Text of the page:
Keisei Tominaga

Olympic Notes: France, Japan, Spain, Flagg, Brooks

The host nation for the 2024 Olympics officially confirmed its roster for the Paris games, announcing a 12-man squad headlined by centers Rudy Gobert and Victor Wembanyama of the Spurs and Timberwolves, respectively (Twitter link).

Besides France’s twin towers, other NBA players on the French squad include Clippers forward Nicolas Batum, Wizards forward Bilal Coulibaly, and free agent swingman Evan Fournier. Nando De Colo, Frank Ntilikina, and Guerschon Yabusele are among the other players on the team who have previous NBA experience.

As first reported by Gabriel Pantel-Jouve of BeBasket on Sunday (via Twitter), France’s final two cuts were also former NBA players — guards Elie Okobo and Theo Maledon won’t be on the 12-man roster for Paris.

Here are a few more notes on the upcoming Olympic games:

  • As expected, Japan’s official 12-man roster for the Olympics is headed up by Lakers forward Rui Hachimura and six-year NBA veteran Yuta Watanabe (Instagram link). Former Nebraska Keisei Tominaga, who recently agreed to an Exhibit 10 deal with the Pacers, is another notable name on the 12-man squad.
  • After winning their Olympic qualifying tournament over the weekend, Spain is making just one change for the Olympics, as Johnny Askounis of Eurohoops writes. Veteran wing Alex Abrines, who played in the NBA with Oklahoma City from 2016-19, has been medically cleared to play following an injury and will replace 2024 Spurs second-round pick Juan Nunez for the Olympics. The full roster, which includes Santi Aldama of the Grizzlies and the Hernangomez brothers, can be found right here (Twitter link).
  • Incoming Duke freshman Cooper Flagg said over the weekend that he was “pretty surprised” to be invited to be part of the Select Team for the U.S. training camp in Las Vegas, per Tim Bontemps of ESPN. However, Flagg was the talk of that Vegas camp, earning rave reviews from players and coaches alike, according to Joe Vardon and Sam Amick of The Athletic. Select Team assistant coach Jim Boylen referred to the 17-year-old as “unbelievable,” while teammate Jaime Jaquez said Flagg was “playing out of his mind.” Flagg is a candidate to be the No. 1 pick in the 2025 draft. “He showed no fear,” Jalen Duren said. “He came and worked hard every day. You would think he’s already here, you know what I mean?”
  • After defeating Team USA with the Canadian national team for bronze at the 2023 World Cup, Dillon Brooks is eager to face a more star-studded U.S. in Wednesday’s exhibition game in Las Vegas, writes Sam Amick of The Athletic. “I take it as (just) another game, but me being who I am, I like to make a statement,” Brooks told reporters on Monday. “So I’ll be ready to play. Team Canada will be ready to play, and we’re gonna go balls to the wall and watch the film after and see if we got better.”

Pacers, Keisei Tominaga Agree To Exhibit 10 Deal

Undrafted Japanese guard Keisei Tominaga has agreed to join the Pacers on an Exhibit 10 contract, reports Jonathan Givony of ESPN (Twitter link).

Tominaga, who initially declared for the draft in 2023 before returning to Nebraska for his “super-senior” season, averaged 15.1 points, 2.3 rebounds, and 1.4 assists in 26.1 minutes per game across 32 outings (all starts) for the Cornhuskers in 2023/24. A strong outside shooter, he made 37.6% of 6.3 three-point attempts per contest after knocking down 40.0% of his threes a year earlier.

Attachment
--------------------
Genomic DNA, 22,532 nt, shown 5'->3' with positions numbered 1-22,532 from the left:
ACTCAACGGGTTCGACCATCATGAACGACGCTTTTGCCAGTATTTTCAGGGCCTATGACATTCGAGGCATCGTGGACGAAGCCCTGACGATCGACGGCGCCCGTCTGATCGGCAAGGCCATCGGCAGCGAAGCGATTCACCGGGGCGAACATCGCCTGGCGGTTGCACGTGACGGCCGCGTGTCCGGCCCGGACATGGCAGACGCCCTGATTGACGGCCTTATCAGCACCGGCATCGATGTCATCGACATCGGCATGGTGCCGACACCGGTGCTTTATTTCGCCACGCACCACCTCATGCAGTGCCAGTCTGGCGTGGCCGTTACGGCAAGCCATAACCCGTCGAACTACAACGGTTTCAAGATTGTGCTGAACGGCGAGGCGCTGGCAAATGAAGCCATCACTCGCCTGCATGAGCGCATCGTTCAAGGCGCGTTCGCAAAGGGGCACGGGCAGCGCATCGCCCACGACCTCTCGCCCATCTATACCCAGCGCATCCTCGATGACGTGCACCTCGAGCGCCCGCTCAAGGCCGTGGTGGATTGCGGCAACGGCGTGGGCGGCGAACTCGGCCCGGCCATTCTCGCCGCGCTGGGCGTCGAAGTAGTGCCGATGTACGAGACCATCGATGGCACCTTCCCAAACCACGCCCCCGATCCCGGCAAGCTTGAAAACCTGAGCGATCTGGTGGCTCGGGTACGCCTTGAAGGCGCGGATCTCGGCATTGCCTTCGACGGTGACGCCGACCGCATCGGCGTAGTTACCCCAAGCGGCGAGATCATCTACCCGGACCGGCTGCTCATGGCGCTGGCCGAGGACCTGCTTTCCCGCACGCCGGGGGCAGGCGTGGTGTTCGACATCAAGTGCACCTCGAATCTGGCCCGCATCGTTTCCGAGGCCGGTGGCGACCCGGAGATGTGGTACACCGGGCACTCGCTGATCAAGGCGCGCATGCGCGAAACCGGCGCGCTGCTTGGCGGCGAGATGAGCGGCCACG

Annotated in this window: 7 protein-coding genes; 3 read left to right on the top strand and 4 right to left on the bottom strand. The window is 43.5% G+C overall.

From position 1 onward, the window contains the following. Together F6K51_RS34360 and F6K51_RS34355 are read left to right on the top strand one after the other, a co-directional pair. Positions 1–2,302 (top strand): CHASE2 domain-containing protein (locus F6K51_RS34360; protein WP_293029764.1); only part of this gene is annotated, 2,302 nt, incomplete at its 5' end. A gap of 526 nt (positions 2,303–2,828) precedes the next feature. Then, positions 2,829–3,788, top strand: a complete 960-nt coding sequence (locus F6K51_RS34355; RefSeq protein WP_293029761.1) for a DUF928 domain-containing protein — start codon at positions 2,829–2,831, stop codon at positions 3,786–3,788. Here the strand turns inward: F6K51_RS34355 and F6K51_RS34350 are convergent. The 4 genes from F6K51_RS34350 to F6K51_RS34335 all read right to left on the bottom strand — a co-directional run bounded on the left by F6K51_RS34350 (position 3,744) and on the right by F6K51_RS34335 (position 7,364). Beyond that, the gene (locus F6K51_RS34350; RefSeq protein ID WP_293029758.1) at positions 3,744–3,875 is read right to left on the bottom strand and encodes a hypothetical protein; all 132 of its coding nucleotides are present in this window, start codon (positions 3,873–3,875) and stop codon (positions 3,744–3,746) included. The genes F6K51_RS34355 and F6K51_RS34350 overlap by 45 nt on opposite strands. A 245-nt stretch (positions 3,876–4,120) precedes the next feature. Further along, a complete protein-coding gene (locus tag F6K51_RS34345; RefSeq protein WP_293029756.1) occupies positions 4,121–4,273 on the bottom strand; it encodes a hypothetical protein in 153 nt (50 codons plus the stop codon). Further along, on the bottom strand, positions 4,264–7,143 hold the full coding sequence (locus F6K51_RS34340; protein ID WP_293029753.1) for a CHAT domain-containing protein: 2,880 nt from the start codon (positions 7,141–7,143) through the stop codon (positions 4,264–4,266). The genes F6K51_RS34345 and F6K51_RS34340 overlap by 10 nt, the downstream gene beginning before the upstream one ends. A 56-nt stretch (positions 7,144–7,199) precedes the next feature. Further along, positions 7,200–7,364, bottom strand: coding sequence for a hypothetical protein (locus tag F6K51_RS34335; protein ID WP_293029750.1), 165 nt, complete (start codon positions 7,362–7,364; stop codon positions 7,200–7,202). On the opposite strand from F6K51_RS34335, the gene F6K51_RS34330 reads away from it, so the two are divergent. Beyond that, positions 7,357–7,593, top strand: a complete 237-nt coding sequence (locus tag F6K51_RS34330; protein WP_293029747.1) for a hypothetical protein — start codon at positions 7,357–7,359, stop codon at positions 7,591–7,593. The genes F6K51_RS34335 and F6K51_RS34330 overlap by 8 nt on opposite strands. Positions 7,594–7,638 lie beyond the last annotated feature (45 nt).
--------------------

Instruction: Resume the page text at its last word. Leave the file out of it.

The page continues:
An Exhibit 10 contract is a non-guaranteed minimum-salary deal that doesn’t count against a team’s cap unless the player makes the regular season roster. It can be converted to a two-way contract before the season begins or can put a player in line to earn a bonus of up to $77.5K if he’s waived and then spends at least 60 days with his team’s G League affiliate.

Tominaga is the second undrafted rookie to reach an agreement on an Exhibit 10 deal with the Pacers — they’re also bringing aboard Tennessee’s Josiah-Jordan James.

Draft Decisions: A. Jackson, Edey, Beekman, More

Andre Jackson Jr., who helped lead Connecticut to a national title, has opted to keep his name in the draft rather than return to the Huskies for another season, writes ESPN’s Adrian Wojnarowski.

Jackson is projected to be taken late in the first round or early in the second round, Wojnarowski adds. The junior shooting guard ranks 32nd on ESPN’s big board and is projected to go to the Pacers with the 32nd pick in the latest mock draft by Jonathan Givony of ESPN.

“My time at UCONN has been filled with ups and downs but through it all I built relationships with my teammates, coaches, friends and fans that will last forever,” Jackson wrote in a Twitter post. “I’ve made so many memories playing in that jersey and I will miss it. But I’ll always be a husky. Thank you.”

Jackson averaged 6.6 points, 5.5 rebounds, 6.8 assists and 1.3 steals in six tournament games and was believed to have raised his draft stock significantly, although questions remain about his outside shooting. He took part in the draft combine and went through individual workouts with several teams, including the Hawks, Celtics, Nets, Pacers and Trail Blazers, according to Wojnarowski.

Dozens of draft decisions were announced Wednesday ahead of the 11:59 pm EDT deadline to return to school without losing eligibility. Most late deciders opted to pull out of the draft, but a few prominent names will remain in the pool. They are:

National Player of the Year Zach Edey will withdraw from the draft and return to Purdue for another year, according to Jeff Borzello of ESPN. The 7’4″ center averaged 22.9 points and 12.9 rebounds as a junior while shooting 60.7% from the field. Even so, his draft status wasn’t certain as he’s No. 47 in the ESPN rankings.